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President Vladimir Putin meets with working group on proposals for amendments to Russian Constitution at the Novo-Ogaryovo state residence, Moscow, Russia, Feb. 13, 2020.RT / Youtube screen grab

Help Ukrainians survive the war: LifeFunder

PARIS (LifeSiteNews) – “The worst is to come” in Russia’s invasion of Ukraine, French President Emmanuel Macron has reportedly concluded after a phone exchange with Russian President Vladimir Putin.

Agence France-Presse reported that a senior aide to Macron relayed the assessment after a 90-minute call between the two leaders.

“The expectation of the president is that the worst is to come, given what President Putin told him,” the aide said. “There was nothing in what President Putin told us that should reassure us. He showed great determination to continue the operation” and “wanted to seize control of the whole of Ukraine. He will, in his own words, carry out his operation to ‘de-Nazify’ Ukraine to the end.”

“You can understand the extent to which these words are shocking and unacceptable and the president told him that it was lies,” the aide added.

Macron reportedly implored Putin to make efforts to avoid inflicting civilian casualties on Ukraine, as well as to allow humanitarian aid to reach the population. “President Putin replied that he was in favor but without making any commitments,” the aide relayed, adding that Putin claims his forces are not targeting civilian infrastructure – a claim at odds with reports of a destroyed power and water pumping station, maternity ward, and residential districts.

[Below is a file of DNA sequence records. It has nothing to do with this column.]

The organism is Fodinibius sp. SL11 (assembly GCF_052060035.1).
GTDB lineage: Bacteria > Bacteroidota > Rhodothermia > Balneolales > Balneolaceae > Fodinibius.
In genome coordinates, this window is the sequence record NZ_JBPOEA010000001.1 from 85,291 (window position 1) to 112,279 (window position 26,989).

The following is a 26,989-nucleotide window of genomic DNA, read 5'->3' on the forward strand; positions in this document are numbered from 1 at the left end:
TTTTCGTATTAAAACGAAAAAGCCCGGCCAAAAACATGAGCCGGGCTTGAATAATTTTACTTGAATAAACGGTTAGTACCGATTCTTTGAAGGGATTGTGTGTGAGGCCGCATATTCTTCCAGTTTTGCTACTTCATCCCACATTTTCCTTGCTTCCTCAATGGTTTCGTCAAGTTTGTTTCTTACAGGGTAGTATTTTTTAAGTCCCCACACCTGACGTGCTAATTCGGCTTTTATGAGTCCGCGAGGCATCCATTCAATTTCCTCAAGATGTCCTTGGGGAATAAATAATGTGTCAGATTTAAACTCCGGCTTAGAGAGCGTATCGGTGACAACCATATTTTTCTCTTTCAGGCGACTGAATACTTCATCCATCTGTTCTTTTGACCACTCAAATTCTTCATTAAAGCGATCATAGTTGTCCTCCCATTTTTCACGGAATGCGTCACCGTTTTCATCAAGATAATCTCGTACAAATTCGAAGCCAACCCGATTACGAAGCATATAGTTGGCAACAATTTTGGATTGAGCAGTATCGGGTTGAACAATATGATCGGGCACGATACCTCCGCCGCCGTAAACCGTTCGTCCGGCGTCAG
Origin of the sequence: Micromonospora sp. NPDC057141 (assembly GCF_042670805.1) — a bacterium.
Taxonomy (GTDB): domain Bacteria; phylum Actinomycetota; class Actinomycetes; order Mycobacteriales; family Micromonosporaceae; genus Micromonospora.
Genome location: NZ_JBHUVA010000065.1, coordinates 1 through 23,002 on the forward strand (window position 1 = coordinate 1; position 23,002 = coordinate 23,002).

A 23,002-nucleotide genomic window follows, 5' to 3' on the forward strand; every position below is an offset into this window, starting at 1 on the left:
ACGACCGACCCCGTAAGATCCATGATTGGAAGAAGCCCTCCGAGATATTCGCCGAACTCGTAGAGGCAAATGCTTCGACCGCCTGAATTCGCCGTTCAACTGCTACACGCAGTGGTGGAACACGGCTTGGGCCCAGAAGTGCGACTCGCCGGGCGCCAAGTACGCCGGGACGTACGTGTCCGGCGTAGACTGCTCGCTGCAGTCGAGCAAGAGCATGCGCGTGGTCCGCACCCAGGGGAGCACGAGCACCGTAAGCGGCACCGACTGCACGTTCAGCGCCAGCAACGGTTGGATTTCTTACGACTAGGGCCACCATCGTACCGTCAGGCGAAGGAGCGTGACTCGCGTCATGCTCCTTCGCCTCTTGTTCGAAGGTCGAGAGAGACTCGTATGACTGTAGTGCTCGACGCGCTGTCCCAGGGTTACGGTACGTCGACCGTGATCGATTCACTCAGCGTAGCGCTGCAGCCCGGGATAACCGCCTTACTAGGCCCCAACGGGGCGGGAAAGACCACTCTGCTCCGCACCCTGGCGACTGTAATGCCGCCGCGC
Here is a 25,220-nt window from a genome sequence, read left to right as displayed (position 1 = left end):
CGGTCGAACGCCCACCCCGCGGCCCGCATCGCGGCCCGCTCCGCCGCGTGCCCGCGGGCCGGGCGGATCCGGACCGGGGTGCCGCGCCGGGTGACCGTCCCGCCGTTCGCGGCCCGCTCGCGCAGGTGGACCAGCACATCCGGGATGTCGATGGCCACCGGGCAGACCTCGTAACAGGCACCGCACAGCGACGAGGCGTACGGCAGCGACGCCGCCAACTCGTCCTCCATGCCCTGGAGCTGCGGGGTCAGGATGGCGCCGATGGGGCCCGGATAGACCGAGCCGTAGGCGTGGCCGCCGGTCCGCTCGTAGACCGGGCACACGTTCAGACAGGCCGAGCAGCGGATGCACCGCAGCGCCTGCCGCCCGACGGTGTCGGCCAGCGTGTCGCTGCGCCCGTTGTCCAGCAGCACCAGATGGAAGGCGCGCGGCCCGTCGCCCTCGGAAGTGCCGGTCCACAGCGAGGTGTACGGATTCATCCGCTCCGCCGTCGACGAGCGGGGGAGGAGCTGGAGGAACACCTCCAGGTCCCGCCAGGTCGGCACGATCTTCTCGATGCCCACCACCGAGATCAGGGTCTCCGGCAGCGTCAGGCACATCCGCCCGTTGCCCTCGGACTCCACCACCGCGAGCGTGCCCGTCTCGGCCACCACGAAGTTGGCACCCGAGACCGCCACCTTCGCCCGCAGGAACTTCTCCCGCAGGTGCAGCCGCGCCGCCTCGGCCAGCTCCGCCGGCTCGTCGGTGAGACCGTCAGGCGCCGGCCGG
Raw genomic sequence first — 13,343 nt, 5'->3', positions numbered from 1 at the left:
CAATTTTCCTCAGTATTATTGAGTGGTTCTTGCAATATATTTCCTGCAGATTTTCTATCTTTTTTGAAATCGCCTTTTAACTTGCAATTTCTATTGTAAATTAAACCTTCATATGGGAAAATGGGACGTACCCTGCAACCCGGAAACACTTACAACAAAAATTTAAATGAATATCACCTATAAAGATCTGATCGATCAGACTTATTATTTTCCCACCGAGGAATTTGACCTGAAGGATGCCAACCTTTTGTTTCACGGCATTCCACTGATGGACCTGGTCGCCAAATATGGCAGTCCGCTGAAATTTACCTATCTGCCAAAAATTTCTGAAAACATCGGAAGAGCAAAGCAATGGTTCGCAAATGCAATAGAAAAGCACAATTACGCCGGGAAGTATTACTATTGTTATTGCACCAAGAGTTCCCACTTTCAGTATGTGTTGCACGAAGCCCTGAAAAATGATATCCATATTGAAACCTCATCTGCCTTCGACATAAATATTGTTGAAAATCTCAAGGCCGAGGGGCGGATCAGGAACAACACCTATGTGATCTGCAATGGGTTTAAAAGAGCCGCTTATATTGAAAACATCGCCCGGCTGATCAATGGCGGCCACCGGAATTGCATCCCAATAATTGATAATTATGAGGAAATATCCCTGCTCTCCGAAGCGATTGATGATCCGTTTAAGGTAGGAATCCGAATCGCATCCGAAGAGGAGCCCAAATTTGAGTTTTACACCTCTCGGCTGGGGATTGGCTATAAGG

Russia’s invasion of Ukraine has elicited vigorous debate over whether President Joe Biden’s softer approach to the Kremlin than that of former President Donald Trump emboldened Putin to act.

During his State of the Union address Tuesday evening, Biden announced that his administration will ban Russian airlines from entering U.S. airspace and target the personal assets of Russian oligarchs. Biden has also backed certain economic sanctions against Russia but has conspicuously omitted sanctions on Russia’s energy sector and ignored calls to reduce international dependence on Russian oil by reversing his constraints on domestic energy production.

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